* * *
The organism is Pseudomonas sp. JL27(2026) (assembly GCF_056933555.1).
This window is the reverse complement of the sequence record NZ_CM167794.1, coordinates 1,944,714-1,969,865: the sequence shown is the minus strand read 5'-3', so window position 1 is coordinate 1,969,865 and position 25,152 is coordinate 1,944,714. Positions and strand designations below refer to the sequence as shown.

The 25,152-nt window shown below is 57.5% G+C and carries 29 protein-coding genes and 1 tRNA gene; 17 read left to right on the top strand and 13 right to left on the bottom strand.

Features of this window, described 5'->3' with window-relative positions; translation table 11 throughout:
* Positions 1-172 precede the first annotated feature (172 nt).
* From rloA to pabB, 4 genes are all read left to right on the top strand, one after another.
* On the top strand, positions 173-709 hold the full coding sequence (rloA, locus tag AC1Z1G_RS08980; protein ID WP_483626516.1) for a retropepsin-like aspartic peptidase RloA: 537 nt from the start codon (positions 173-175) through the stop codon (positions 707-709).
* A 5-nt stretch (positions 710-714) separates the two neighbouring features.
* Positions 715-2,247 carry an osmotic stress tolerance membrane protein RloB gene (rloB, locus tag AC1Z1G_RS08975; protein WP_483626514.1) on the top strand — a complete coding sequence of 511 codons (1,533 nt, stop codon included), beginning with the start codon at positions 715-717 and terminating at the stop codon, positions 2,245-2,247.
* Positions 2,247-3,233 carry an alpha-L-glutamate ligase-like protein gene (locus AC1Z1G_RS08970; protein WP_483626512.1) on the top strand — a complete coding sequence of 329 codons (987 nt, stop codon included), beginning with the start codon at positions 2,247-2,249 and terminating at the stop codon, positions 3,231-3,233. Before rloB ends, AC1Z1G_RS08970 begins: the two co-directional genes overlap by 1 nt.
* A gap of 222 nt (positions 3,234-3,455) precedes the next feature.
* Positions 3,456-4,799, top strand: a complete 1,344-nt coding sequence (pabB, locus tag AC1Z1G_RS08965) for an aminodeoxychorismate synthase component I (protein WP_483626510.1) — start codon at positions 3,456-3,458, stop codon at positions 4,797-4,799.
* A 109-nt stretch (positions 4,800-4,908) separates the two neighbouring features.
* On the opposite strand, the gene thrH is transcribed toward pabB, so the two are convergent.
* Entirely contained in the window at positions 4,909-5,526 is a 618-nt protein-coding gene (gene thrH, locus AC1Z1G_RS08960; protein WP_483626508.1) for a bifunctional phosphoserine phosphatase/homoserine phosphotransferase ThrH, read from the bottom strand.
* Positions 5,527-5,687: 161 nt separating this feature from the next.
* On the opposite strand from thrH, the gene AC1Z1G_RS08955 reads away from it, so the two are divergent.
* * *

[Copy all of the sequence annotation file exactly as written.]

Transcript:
The organism is Pseudomonas sp. JL27(2026) (assembly GCF_056933555.1).
This window is the reverse complement of the sequence record NZ_CM167794.1, coordinates 1,944,714-1,969,865: the sequence shown is the minus strand read 5'-3', so window position 1 is coordinate 1,969,865 and position 25,152 is coordinate 1,944,714. Positions and strand designations below refer to the sequence as shown.

The 25,152-nt window shown below is 57.5% G+C and carries 29 protein-coding genes and 1 tRNA gene; 17 read left to right on the top strand and 13 right to left on the bottom strand.

Features of this window, described 5'->3' with window-relative positions; translation table 11 throughout:
* Positions 1-172 precede the first annotated feature (172 nt).
* From rloA to pabB, 4 genes are all read left to right on the top strand, one after another.
* On the top strand, positions 173-709 hold the full coding sequence (rloA, locus tag AC1Z1G_RS08980; protein ID WP_483626516.1) for a retropepsin-like aspartic peptidase RloA: 537 nt from the start codon (positions 173-175) through the stop codon (positions 707-709).
* A 5-nt stretch (positions 710-714) separates the two neighbouring features.
* Positions 715-2,247 carry an osmotic stress tolerance membrane protein RloB gene (rloB, locus tag AC1Z1G_RS08975; protein WP_483626514.1) on the top strand — a complete coding sequence of 511 codons (1,533 nt, stop codon included), beginning with the start codon at positions 715-717 and terminating at the stop codon, positions 2,245-2,247.
* Positions 2,247-3,233 carry an alpha-L-glutamate ligase-like protein gene (locus AC1Z1G_RS08970; protein WP_483626512.1) on the top strand — a complete coding sequence of 329 codons (987 nt, stop codon included), beginning with the start codon at positions 2,247-2,249 and terminating at the stop codon, positions 3,231-3,233. Before rloB ends, AC1Z1G_RS08970 begins: the two co-directional genes overlap by 1 nt.
* A gap of 222 nt (positions 3,234-3,455) precedes the next feature.
* Positions 3,456-4,799, top strand: a complete 1,344-nt coding sequence (pabB, locus tag AC1Z1G_RS08965) for an aminodeoxychorismate synthase component I (protein WP_483626510.1) — start codon at positions 3,456-3,458, stop codon at positions 4,797-4,799.
* A 109-nt stretch (positions 4,800-4,908) separates the two neighbouring features.
* On the opposite strand, the gene thrH is transcribed toward pabB, so the two are convergent.
* Entirely contained in the window at positions 4,909-5,526 is a 618-nt protein-coding gene (gene thrH, locus AC1Z1G_RS08960; protein WP_483626508.1) for a bifunctional phosphoserine phosphatase/homoserine phosphotransferase ThrH, read from the bottom strand.
* Positions 5,527-5,687: 161 nt separating this feature from the next.
* On the opposite strand from thrH, the gene AC1Z1G_RS08955 reads away from it, so the two are divergent.